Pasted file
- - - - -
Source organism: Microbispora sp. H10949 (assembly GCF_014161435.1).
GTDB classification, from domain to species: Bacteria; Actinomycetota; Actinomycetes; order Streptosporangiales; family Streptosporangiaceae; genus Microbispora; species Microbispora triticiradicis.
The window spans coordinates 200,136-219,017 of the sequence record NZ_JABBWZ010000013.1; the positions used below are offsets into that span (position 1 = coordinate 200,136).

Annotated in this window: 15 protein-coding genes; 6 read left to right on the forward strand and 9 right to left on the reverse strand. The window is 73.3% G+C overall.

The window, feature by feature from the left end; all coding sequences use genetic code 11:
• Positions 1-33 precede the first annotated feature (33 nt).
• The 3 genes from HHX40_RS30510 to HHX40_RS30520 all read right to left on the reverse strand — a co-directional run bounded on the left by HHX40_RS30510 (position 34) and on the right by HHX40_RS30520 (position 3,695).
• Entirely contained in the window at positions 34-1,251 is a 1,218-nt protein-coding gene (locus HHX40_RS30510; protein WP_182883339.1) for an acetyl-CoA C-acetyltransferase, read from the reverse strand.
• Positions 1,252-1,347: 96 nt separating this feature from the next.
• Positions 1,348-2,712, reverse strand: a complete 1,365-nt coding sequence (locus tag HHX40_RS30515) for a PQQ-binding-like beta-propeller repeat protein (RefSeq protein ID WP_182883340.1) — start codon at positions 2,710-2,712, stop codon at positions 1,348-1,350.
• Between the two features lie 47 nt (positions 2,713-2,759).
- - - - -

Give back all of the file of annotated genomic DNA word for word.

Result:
Source organism: Microbispora sp. H10949 (assembly GCF_014161435.1).
GTDB classification, from domain to species: Bacteria; Actinomycetota; Actinomycetes; order Streptosporangiales; family Streptosporangiaceae; genus Microbispora; species Microbispora triticiradicis.
The window spans coordinates 200,136-219,017 of the sequence record NZ_JABBWZ010000013.1; the positions used below are offsets into that span (position 1 = coordinate 200,136).

Annotated in this window: 15 protein-coding genes; 6 read left to right on the forward strand and 9 right to left on the reverse strand. The window is 73.3% G+C overall.

The window, feature by feature from the left end; all coding sequences use genetic code 11:
• Positions 1-33 precede the first annotated feature (33 nt).
• The 3 genes from HHX40_RS30510 to HHX40_RS30520 all read right to left on the reverse strand — a co-directional run bounded on the left by HHX40_RS30510 (position 34) and on the right by HHX40_RS30520 (position 3,695).
• Entirely contained in the window at positions 34-1,251 is a 1,218-nt protein-coding gene (locus HHX40_RS30510; protein WP_182883339.1) for an acetyl-CoA C-acetyltransferase, read from the reverse strand.
• Positions 1,252-1,347: 96 nt separating this feature from the next.
• Positions 1,348-2,712, reverse strand: a complete 1,365-nt coding sequence (locus tag HHX40_RS30515) for a PQQ-binding-like beta-propeller repeat protein (RefSeq protein ID WP_182883340.1) — start codon at positions 2,710-2,712, stop codon at positions 1,348-1,350.
• Between the two features lie 47 nt (positions 2,713-2,759).